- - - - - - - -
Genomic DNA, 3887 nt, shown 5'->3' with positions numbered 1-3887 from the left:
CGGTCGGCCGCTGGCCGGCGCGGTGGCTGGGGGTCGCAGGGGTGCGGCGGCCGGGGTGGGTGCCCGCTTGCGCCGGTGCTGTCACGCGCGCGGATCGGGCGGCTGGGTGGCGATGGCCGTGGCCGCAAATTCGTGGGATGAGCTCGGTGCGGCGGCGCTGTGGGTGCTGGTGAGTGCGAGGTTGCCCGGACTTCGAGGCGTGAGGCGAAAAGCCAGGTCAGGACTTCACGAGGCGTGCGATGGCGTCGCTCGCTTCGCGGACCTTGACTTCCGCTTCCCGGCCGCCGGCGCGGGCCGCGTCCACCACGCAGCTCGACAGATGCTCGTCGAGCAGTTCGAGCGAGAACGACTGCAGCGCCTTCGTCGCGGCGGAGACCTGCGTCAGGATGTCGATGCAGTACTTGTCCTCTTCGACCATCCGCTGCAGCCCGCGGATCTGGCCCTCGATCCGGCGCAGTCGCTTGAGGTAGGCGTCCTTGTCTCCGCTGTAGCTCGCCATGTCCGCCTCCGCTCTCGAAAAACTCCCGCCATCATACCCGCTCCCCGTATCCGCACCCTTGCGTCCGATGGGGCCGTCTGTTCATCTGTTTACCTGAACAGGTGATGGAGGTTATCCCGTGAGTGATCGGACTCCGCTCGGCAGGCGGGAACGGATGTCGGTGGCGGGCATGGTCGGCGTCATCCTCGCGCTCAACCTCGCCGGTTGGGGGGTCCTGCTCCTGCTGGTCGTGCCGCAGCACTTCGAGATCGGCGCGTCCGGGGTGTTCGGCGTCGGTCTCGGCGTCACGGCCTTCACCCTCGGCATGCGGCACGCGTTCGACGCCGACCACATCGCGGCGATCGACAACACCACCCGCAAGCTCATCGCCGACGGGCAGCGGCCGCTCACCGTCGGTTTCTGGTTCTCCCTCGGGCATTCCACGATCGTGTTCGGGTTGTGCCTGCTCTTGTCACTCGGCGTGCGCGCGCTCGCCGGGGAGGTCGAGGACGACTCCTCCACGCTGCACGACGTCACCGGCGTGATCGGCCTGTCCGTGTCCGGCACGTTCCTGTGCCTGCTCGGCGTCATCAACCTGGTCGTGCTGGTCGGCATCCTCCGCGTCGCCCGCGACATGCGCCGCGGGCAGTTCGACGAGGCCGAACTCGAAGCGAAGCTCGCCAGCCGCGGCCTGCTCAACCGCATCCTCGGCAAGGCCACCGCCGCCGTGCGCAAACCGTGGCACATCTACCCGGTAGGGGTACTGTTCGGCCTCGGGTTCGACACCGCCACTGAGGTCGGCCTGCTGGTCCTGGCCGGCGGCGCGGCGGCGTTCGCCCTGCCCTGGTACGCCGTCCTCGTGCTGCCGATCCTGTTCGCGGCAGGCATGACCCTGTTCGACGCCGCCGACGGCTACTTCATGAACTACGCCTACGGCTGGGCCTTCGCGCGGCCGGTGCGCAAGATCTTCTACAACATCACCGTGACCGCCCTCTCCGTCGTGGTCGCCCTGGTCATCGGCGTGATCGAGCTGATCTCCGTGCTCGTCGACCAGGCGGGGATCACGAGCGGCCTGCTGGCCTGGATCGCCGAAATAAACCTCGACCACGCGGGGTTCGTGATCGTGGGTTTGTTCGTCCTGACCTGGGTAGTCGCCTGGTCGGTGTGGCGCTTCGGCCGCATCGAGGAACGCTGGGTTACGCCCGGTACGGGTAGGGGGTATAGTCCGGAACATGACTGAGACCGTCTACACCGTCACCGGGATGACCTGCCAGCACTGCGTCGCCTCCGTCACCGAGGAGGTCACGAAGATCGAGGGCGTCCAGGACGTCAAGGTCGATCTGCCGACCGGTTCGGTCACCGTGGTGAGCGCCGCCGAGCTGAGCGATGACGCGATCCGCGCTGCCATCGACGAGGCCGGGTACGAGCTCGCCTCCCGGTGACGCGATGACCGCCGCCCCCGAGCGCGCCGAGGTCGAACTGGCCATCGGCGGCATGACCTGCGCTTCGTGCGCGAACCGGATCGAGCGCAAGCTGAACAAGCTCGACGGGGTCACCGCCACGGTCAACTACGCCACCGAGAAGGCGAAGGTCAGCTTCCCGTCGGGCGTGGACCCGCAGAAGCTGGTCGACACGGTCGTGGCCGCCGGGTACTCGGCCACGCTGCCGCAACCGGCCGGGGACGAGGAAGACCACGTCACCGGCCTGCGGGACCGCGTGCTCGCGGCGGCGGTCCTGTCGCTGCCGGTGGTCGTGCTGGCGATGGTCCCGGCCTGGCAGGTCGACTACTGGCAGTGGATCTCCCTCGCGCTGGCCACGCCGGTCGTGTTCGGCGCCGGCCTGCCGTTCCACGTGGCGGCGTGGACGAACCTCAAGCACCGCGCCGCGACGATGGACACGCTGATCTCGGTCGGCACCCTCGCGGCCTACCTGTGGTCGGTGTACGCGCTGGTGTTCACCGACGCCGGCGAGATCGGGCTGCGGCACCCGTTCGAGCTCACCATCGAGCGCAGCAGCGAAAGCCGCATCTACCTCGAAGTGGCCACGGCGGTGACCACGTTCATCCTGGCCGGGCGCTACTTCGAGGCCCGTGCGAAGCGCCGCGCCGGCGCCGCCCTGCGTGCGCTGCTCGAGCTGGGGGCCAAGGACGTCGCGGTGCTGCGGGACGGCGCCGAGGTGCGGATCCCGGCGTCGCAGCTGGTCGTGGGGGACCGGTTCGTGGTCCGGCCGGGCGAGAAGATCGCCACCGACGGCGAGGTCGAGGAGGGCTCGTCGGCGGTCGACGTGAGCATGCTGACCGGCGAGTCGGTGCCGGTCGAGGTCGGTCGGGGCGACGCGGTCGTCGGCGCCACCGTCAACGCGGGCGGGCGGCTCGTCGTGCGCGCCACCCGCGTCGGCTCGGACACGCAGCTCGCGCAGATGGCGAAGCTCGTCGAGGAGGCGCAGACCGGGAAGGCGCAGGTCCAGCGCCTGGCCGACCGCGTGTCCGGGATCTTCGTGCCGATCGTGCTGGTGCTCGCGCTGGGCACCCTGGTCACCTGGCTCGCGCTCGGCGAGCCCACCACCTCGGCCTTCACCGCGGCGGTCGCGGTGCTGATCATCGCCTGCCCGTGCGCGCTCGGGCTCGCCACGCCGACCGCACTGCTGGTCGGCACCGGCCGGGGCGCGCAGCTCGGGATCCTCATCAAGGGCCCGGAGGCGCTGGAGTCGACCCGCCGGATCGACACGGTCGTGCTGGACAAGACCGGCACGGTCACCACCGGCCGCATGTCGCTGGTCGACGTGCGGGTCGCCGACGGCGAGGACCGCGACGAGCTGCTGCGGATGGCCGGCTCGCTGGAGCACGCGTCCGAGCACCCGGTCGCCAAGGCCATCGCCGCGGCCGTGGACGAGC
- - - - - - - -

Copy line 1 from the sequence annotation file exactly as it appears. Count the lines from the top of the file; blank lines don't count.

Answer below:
Genomic DNA, 3887 nt, shown 5'->3' with positions numbered 1-3887 from the left: